FA revealed that full-time gynaecologists were present at three while, anaesthetists were present at two facilities, respectively. Three master trainers were available across the four sites. LRICs at all the facilities had received the Dakshata training. Essential drugs and commodities were in adequacy at the facilities. The staffs were actively filling the partograph and followed all the critical practices. Staffs’ behaviour was polite. Birth companion was allowed in the delivery room at three facilities.

Facilities had a 10-15 bed combined ward for antenatal, post-natal and post-partum care with the absence of a separate antenatal care (ANC) clinic. Limited ward space necessitated the use of floor-beds. All the facilities reported a staff shortfall (Table I). Despite of having functional ultrasonography machines, none of the facilities had a sonologist. Need analysis of resources, dashboard of indicators and facility-specific action matrices were not available. Only about 40 per cent of the SCCs were completely filled.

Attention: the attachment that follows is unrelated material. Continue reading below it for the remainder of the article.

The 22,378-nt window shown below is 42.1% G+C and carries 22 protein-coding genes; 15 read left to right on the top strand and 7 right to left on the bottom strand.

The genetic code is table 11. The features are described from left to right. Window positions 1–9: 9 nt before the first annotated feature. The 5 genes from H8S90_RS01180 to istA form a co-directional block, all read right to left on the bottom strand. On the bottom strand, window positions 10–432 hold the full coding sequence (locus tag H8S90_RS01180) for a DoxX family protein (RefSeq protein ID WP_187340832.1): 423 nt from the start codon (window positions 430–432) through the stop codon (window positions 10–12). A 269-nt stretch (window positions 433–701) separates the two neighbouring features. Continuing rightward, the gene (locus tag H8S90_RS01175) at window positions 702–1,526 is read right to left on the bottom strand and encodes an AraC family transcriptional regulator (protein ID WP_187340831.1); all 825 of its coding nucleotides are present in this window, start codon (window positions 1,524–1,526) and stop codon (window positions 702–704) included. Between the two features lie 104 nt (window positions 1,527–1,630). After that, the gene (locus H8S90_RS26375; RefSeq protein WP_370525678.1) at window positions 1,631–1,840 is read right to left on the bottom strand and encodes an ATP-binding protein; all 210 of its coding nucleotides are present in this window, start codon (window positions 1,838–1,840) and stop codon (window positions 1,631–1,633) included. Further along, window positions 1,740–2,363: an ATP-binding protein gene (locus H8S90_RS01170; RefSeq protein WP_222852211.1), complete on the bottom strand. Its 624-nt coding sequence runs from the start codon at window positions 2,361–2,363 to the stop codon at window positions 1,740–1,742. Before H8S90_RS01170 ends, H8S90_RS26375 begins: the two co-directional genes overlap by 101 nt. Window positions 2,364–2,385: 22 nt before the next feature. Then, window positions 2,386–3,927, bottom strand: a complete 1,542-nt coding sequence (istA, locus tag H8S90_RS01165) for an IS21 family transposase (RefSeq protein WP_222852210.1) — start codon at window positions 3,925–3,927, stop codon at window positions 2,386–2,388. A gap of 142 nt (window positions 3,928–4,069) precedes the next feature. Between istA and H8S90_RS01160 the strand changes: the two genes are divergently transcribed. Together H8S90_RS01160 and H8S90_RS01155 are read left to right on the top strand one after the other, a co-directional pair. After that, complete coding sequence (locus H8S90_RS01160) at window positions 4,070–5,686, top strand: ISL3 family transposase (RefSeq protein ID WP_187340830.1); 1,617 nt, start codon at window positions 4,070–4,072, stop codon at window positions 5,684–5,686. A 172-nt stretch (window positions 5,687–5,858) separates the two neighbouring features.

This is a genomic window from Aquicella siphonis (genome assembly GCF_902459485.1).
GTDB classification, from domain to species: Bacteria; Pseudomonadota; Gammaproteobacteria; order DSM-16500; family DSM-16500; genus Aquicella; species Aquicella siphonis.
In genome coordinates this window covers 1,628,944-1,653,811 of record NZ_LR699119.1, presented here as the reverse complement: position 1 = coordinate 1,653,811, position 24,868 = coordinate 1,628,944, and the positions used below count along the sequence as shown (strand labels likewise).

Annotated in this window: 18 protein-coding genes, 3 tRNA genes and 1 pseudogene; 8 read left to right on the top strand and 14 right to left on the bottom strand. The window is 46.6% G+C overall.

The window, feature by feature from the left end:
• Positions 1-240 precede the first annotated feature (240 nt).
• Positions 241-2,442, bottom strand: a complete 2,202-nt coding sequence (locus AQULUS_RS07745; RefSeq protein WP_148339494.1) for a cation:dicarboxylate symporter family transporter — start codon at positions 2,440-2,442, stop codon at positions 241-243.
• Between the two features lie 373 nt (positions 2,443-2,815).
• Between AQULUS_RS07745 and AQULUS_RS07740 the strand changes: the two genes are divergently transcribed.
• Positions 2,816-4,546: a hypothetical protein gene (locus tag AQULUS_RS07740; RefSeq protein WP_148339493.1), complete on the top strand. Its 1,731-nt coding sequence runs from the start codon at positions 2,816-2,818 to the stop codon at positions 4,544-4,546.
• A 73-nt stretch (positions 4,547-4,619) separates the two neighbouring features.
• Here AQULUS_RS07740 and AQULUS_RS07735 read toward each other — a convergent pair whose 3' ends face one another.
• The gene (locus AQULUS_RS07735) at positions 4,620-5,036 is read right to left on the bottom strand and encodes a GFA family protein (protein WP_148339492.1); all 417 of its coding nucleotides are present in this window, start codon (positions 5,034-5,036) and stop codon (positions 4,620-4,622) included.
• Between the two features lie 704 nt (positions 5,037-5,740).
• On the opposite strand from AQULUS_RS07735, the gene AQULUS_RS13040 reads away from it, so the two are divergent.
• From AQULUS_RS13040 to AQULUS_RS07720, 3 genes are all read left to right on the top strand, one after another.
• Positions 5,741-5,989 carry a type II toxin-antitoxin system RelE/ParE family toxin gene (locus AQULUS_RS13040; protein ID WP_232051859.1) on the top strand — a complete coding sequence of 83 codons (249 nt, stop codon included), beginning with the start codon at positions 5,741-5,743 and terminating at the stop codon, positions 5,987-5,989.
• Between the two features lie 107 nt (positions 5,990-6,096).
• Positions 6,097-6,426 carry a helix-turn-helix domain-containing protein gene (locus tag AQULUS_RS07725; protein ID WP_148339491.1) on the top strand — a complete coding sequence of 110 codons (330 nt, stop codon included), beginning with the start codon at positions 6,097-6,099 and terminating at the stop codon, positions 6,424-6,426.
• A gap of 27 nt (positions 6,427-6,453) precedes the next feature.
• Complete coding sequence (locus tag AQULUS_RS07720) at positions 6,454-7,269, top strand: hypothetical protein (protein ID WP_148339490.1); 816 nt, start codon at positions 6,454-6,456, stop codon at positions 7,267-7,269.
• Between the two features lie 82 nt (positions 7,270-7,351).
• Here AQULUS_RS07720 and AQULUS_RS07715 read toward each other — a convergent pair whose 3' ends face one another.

T1
Table I:
Summary of findings - Key indicators at four study sites

The maternal care providers, on an average, were in government service for 16 years (range 5-25 years). All the participants knew that Dakshata was related to maternal health, but a majority (about 70%) were unaware about its objectives. A nurse responded ‘To improve the quality of service given to the ANC and the infants is the aim of Dakshata’ while a LRIC said ‘In Dakshata, we take various trainings, maintain registers and learn how to behave with patients’.